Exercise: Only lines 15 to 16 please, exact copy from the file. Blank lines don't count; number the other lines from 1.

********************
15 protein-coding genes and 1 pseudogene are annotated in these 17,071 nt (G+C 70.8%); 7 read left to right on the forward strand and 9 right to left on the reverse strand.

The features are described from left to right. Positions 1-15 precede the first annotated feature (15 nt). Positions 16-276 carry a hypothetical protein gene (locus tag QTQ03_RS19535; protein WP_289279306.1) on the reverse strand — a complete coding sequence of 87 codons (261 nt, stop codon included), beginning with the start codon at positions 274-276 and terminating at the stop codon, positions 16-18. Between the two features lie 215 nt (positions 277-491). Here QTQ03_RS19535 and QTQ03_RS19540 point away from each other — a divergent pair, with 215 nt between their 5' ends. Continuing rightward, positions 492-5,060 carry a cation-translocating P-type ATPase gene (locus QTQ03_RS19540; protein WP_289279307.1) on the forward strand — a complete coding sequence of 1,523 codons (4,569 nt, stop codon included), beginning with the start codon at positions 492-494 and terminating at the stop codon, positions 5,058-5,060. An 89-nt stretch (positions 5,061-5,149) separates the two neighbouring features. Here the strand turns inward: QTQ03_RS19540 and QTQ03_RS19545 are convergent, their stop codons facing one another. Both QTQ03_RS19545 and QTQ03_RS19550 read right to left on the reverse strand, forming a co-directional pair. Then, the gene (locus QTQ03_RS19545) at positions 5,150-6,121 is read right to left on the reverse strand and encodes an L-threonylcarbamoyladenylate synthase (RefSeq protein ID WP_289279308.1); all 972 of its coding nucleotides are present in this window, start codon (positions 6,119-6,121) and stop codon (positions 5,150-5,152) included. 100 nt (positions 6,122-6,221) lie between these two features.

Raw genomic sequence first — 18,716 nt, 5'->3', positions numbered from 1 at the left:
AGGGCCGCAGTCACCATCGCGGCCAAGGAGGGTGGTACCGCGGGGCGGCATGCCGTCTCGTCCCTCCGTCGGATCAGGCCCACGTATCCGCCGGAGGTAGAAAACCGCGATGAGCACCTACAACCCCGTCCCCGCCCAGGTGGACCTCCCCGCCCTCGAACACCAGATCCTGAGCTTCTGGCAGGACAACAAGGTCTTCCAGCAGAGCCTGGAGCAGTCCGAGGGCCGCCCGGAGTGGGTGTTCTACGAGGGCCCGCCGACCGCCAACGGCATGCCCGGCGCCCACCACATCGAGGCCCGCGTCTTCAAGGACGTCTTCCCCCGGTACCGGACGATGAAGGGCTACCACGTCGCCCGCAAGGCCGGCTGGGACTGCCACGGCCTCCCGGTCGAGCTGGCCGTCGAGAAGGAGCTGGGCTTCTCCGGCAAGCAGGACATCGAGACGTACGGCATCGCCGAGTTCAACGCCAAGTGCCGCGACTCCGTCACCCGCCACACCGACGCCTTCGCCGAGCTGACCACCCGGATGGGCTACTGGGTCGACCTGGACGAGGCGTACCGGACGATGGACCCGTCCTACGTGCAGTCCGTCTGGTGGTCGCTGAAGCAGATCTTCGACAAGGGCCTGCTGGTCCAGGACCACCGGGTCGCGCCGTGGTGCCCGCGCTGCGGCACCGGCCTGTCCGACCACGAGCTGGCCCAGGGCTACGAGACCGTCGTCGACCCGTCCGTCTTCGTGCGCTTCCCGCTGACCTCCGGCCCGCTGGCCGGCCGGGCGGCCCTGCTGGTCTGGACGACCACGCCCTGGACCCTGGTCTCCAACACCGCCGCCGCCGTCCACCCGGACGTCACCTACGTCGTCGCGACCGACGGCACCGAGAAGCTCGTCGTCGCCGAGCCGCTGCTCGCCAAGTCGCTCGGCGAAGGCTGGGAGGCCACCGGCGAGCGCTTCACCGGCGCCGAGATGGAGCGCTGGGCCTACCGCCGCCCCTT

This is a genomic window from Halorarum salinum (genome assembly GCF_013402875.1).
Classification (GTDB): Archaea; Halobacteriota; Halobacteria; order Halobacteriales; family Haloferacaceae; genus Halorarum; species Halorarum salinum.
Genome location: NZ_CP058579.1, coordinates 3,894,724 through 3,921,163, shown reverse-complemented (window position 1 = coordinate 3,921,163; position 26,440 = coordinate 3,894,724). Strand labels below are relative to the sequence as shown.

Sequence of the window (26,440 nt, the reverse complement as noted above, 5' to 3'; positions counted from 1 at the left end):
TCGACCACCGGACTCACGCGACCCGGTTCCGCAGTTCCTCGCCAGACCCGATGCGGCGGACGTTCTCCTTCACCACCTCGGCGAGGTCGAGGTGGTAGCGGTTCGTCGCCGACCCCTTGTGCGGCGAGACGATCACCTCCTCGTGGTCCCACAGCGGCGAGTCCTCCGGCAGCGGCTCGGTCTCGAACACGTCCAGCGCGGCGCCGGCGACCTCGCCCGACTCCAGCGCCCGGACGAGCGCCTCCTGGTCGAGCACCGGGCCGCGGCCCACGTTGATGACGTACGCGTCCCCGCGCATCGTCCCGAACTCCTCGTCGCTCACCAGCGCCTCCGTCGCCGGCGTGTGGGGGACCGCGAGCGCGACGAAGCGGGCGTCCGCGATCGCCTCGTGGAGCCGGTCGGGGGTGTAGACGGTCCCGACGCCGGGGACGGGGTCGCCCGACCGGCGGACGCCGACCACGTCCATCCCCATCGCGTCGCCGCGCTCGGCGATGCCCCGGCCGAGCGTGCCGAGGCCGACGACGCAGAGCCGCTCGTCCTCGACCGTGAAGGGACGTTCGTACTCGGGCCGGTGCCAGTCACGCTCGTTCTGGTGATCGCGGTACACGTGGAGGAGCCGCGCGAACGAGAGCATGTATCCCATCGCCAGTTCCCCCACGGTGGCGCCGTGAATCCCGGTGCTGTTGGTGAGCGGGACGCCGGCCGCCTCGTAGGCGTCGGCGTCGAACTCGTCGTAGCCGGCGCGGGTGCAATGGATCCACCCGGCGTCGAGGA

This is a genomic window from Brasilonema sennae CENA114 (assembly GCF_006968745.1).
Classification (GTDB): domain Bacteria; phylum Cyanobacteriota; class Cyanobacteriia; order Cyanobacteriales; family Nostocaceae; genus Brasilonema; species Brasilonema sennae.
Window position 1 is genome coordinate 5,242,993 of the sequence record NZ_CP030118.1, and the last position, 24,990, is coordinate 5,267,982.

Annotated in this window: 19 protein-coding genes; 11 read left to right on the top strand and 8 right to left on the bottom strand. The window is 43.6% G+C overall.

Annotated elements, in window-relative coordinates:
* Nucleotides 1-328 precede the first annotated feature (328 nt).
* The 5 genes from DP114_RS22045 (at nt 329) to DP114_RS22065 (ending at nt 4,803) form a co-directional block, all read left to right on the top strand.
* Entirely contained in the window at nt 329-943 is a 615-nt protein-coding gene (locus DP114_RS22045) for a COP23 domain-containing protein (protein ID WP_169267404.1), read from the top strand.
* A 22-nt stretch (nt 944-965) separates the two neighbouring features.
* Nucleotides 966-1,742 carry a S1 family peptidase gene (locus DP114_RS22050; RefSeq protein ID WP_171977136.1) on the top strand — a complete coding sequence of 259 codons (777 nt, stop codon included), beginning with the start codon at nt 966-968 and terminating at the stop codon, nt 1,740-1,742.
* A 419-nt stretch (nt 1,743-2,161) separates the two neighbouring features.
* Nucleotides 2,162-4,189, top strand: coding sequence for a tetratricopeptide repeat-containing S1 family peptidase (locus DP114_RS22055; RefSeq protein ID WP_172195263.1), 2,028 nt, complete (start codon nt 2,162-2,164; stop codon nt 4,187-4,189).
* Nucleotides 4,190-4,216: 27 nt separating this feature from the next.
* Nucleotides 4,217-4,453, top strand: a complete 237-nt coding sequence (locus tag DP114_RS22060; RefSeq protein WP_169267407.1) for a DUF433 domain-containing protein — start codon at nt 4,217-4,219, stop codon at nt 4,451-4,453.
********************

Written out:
* Nucleotides 1-328 precede the first annotated feature (328 nt).
* The 5 genes from DP114_RS22045 (at nt 329) to DP114_RS22065 (ending at nt 4,803) form a co-directional block, all read left to right on the top strand.